She tells me maybe I make it too difficult. I tell her my slide show is mostly pictures. At the time, I did not think to tell her that the most obnoxious students happen to be my English speakers. I did tell her that I assigned book reports at the start of the year and I have been reminding the students about these reports. Now, the girls handed in their reports. The boys did not. The boys are Jacky and Eric.

Cut to design class yesterday, Jacky tells me he is almost finished with his book report. Before this, he had told me he could not possibly have it finished before next Monday. As he talked, I realized Michelle had talked to him. In some way, she must have threatened him because he told me he would have it the following day. This was good to hear. Now he is standing over me as I am trying to prepare for my first lesson, standing over me with a thumb drive that holds a Harry Potter book review.

From the thumb drive, I print Jacky’s book report. I do not expect much. He does not know how to construct sentences. Actually, I do not think he probably knows what a sentence is. He is actually not very smart.

When I go to retrieve the report from the printer, I am surprised. At first, I am pleasantly surprised but then I wonder when Jacky has had time to become a professional writer. The introduction is flawless.

Before I go off to class, I give the report to Michelle and tell her I think that he must have copied it from somewhere. There is no way he wrote it. She tells me she will make him do it over. If he does not, I should give him a zero.

When I come back from class, Jacky is at a desk intently writing the book report on a notepad. Since he is writing it freehand, I am fairly certain the report is truly his. No matter how bad it is, at least, I know, the work is his. I prepare my lessons. Occasionally, I look over at him. He is lost in the land of book reports and Harry Potter. After he has worked diligently for forty or forty five minutes, Jacky brings the report to me. Again, I am stunned. This time because the introduction is the exact same. How can this be?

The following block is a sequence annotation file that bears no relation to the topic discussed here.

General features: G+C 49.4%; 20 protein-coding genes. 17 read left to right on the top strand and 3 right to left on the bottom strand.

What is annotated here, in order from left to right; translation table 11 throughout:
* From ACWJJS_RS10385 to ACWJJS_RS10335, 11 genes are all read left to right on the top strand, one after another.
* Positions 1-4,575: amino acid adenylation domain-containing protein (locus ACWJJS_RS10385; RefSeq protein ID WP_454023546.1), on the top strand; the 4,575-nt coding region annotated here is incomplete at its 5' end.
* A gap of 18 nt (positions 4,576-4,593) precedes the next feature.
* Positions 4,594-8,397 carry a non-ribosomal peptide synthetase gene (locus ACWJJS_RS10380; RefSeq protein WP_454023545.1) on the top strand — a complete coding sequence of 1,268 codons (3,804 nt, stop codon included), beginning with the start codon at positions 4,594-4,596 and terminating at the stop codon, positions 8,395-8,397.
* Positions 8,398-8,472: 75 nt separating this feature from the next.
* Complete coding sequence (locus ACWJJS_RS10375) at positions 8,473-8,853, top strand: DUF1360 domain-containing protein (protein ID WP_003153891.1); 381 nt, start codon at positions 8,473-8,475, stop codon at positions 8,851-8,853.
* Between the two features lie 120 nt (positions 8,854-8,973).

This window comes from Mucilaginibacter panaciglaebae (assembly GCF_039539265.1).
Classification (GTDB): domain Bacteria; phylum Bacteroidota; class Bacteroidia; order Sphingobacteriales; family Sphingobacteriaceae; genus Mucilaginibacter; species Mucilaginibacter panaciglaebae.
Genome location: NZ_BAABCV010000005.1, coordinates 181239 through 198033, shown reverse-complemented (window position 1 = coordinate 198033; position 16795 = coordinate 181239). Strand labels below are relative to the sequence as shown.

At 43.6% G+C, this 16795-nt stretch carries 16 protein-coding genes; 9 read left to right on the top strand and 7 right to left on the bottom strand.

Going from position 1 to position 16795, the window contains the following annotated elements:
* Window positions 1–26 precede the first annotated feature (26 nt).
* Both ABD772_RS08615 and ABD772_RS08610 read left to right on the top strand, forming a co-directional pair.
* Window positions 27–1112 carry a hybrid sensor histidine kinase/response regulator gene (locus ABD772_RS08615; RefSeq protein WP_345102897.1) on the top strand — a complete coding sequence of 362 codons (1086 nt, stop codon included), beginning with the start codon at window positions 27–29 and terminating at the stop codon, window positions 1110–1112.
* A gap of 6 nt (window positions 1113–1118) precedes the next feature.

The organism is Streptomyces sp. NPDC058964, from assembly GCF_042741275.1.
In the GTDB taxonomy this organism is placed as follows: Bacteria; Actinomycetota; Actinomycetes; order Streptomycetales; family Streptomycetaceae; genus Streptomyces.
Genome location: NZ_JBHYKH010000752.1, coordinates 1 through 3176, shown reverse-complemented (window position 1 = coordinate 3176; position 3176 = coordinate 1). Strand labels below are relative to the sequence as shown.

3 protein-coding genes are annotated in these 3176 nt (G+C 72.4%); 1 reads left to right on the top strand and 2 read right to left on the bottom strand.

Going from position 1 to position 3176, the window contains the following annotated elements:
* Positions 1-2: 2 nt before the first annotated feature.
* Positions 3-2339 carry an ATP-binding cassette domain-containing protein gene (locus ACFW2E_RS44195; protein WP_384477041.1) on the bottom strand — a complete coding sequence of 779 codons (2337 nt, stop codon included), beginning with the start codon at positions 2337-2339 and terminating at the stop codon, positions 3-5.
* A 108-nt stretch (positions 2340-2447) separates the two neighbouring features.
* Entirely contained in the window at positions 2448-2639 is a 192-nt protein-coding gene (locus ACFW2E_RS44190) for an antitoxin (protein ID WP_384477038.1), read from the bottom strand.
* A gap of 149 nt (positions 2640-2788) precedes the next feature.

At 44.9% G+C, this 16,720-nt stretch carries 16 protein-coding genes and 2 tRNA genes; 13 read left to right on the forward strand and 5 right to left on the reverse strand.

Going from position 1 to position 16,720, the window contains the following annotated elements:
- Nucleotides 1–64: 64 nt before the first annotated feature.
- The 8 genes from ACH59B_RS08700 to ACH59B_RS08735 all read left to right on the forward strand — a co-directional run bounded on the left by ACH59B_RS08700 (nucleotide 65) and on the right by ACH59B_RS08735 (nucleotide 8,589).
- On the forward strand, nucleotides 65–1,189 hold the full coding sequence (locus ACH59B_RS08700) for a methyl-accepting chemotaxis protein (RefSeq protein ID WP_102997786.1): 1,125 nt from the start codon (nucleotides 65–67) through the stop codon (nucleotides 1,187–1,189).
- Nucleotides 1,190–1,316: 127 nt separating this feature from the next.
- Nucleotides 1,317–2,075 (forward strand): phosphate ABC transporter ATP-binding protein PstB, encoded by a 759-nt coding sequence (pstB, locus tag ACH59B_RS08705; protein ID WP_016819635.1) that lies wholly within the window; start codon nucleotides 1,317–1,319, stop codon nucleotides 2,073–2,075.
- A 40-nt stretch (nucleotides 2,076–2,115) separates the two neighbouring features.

Okay, sometimes, I may be a bit slow myself. I ask Jacky to let me see the book. He hands it to me. I look at the back cover. What he has written as the introduction is the word for word synopsis for the book. This is plagiarizing I tell him. In America, he could get expelled from school for this (maybe). The rest of the report is purely and exclusively his bad Chenglish. I tell him to write the introduction again….in his own words.

My last class of the day is the sixth grade design class. At this point, I expect absolutely nothing from this class. Now that I have a virtual literature textbook, the literature class is a breeze in comparison. Still, I struggle weekly with what I am to assign the little monsters to design in the design class. With no resources, no paints, no paper, no glue, nothing; I am not sure how I am to go about this.

And, if the students actually seemed to give any thought to the class. I would be more willing to foot the bill for the supplies. However, since the students are spoiled and lazy, I am not inclined to fork out any money for this class.

Today, we are looking at a timeline of inventions starting with the invention of calendar which the calendar’s invention has no official date. Before we look at the timeline, I ask for them to turn in their remake remodel projects. Out of 21 students, four projects are turned in to me. This does not even faze me. This is par for course with these kids. The only person who spent anytime at all on his project was Sooham. He made a bank that looks like a British Postal box out of a crisps’ tin. Lin, the second place, made a totem pole with a crisps’ tin and construction paper. Hers probably did not take longer than twenty minutes. This was a project in which I gave the students at least 3 class periods. They were to finish at home if they did not finish in class. Now I am at the desk in their homeroom looking at 4 and then 5 turned in projects. As the class progresses, a few more students hand in slapdash projects. None of them are even worth giving a comment. This is really pathetic.